Observations from the Labour Party Conference 7: an unintended consequence of the announcement that the remaining hereditary peers will be removed from the House of Lords

One of the sharpest and loudest bursts of applause during Gordon Brown’s speech at the Conference today was for the restatement of the intention to legislate before the General Election for the removal of the right to sit and vote in the House of Lords of the remaining hereditary peers.

So sharp and loud was it that it roused from its slumbers a pigeon that had been roosting in the roofspace of the Brighton Centre.  The pigeon then flapped around the Gallery for a few minutes before disappearing whence it came.

It is just as well that it had disappeared before it was captured by the Conference Stewards given what they did to the handful of red balloons that had been released just before the speech began.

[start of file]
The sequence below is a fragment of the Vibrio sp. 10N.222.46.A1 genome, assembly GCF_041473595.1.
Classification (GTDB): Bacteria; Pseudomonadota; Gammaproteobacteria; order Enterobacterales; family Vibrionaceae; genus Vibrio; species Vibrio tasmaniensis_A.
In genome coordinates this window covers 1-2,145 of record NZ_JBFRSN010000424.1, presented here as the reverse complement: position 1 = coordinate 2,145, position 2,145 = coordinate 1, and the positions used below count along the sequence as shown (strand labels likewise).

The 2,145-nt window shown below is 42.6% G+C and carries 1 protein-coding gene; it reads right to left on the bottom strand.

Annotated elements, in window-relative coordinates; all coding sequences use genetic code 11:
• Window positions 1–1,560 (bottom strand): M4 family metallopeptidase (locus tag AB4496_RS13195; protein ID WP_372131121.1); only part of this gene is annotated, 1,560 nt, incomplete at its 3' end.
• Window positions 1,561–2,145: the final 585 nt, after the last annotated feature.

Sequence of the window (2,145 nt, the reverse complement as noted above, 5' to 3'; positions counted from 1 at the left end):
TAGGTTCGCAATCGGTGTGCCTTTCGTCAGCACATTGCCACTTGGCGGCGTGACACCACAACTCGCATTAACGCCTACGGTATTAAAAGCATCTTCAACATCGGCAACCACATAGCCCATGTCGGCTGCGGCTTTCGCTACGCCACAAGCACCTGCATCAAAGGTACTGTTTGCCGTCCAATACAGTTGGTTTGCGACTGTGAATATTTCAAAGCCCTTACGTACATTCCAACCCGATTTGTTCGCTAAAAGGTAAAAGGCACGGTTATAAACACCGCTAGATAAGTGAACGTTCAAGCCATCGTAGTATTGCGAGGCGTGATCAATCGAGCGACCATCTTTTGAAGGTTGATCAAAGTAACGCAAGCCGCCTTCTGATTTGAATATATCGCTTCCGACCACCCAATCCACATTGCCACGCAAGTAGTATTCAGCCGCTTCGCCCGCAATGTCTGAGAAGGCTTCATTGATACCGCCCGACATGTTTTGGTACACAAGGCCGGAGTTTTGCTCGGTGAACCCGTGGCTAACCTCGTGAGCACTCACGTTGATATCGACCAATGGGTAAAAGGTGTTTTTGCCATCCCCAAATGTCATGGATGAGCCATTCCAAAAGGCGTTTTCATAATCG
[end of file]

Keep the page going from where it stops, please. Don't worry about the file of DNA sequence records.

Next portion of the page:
4 thoughts on “Observations from the Labour Party Conference 7: an unintended consequence of the announcement that the remaining hereditary peers will be removed from the House of Lords”

  1. All the better to an elected upper chamber. I’ve no doubt you’d be elected safely. Sod Alternative Vote to the Lords/Senators! Bring in the simple proportional system for the Lords. Commons rools Ok? Fine. Commons proposes, Senate/Lords disposes?

  2. Paul is absolutely right, PR for the Lords is the way to go as I have suggested oft times before.

    After it has run for a bit over a term the British people could then consider adopting PR of some sort for the Commons, wiser in the experience we would then have.

    A rather conservative, evolutionary approach I suppose . . .

  3. All the better to an elected upper chamber. I’ve no doubt you’d be elected safely. Sod Alternative Vote to the Lords/Senators! Bring in the simple proportional system for the Lords. Commons rools Ok? Fine. Commons proposes, Senate/Lords disposes?

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